From the networking point of view, virtual machines and containers are almost the same thing for Tungsten Fabric, so deployments that combine them are possible. Moreover, in addition to Kubernetes, Tungsten Fabric can also be integrated with OpenStack. Thanks to that, the two platforms can be combined. Let’s say that we have an already deployed OpenStack with Tungsten Fabric, but we want to deploy some of our workloads using containers. With Tungsten Fabric we can create what is called a nested deployment—OpenStack compute virtual machines with a Kubernetes cluster deployed on them with Tungsten Fabric acting as the CNI plugin. 

All of the Tungsten components need not be deployed as most of them are already running and controlling the OpenStack networking. However, on one of the nodes in the nested Kubernetes cluster, preferably the Kubernetes master node, we have to launch the Tungsten Fabric Kube Manager (described above). It will connect to the Kubernetes API Server in the nested cluster and to the Tungsten Fabric Config Api server deployed with OpenStack.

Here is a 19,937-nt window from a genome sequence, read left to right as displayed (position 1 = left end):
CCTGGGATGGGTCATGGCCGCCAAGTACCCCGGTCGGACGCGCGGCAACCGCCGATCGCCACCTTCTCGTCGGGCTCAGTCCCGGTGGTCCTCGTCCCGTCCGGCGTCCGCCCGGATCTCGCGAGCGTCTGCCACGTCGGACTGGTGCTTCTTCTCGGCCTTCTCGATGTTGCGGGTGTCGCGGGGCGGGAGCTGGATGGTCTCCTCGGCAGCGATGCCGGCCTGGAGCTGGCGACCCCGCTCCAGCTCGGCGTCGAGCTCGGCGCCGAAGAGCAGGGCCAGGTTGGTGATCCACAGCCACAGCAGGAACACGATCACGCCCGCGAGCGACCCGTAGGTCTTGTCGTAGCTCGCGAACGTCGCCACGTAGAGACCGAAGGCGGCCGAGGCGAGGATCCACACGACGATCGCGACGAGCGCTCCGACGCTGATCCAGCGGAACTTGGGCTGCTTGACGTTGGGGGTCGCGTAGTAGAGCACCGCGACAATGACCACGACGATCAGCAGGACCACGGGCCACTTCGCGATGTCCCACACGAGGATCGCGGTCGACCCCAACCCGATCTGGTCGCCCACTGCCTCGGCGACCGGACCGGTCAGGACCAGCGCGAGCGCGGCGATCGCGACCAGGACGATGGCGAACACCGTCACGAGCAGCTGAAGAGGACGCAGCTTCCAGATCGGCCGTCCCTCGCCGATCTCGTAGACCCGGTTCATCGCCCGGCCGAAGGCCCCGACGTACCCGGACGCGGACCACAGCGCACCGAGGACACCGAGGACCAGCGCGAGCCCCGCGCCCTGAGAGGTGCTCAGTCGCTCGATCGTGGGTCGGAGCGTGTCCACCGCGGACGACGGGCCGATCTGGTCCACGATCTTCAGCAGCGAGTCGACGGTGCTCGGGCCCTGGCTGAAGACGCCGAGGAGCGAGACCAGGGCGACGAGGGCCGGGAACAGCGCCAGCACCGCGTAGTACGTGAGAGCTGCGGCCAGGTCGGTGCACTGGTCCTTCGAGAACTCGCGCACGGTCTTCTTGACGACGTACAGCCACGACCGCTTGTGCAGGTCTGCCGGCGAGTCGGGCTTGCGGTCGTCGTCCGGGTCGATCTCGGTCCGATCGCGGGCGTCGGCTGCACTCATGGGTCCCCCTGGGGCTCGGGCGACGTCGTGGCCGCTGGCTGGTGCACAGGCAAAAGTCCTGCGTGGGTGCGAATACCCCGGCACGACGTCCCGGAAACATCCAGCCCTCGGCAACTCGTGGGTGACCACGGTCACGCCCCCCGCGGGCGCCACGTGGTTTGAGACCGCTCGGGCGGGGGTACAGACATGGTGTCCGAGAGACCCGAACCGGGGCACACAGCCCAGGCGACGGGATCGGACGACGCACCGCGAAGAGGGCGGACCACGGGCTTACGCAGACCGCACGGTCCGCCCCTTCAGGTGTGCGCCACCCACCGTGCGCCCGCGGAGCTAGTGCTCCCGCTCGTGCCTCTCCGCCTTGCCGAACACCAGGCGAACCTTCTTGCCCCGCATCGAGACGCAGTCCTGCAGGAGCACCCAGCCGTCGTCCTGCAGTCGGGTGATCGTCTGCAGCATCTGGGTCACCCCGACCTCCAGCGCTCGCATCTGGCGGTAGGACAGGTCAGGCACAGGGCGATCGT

Finally, the Tungsten Fabric CNI plugin and its configuration file must be present on each of the nested Kubernetes compute nodes. Please note that neither the Tungsten Fabric vRouter nor vRouter Agent need to be deployed on the nested Kubernetes nodes, as those components are already running on the OpenStack compute nodes and the Tungsten Fabric CNI plugin can send requests directly to them.

Kubernetes on OpenStack with Tungsten Fabric Networking

Fig 3. Kubernetes on OpenStack with Tungsten Fabric Networking (Enlarge)

A nested deployment of a Kubernetes cluster integrated with Tungsten Fabric is an easy way to start deploying container-based workloads, especially for enterprises that have been using OpenStack to manage their virtual machines. Network admins can use their Tungsten Fabric expertise and need not necessarily master new tools and concepts.


As you can see, a Kubernetes CNI plugin allows you to benefit from one of Tungsten Fabric’s key features—its ability to connect different workloads regardless of their function— containers, VMs or bare metals. Should you need to use containers and ensure their connectivity with your legacy infrastructure based on OpenStack, you can create a nested deployment of the Kubernetes cluster integrated with TF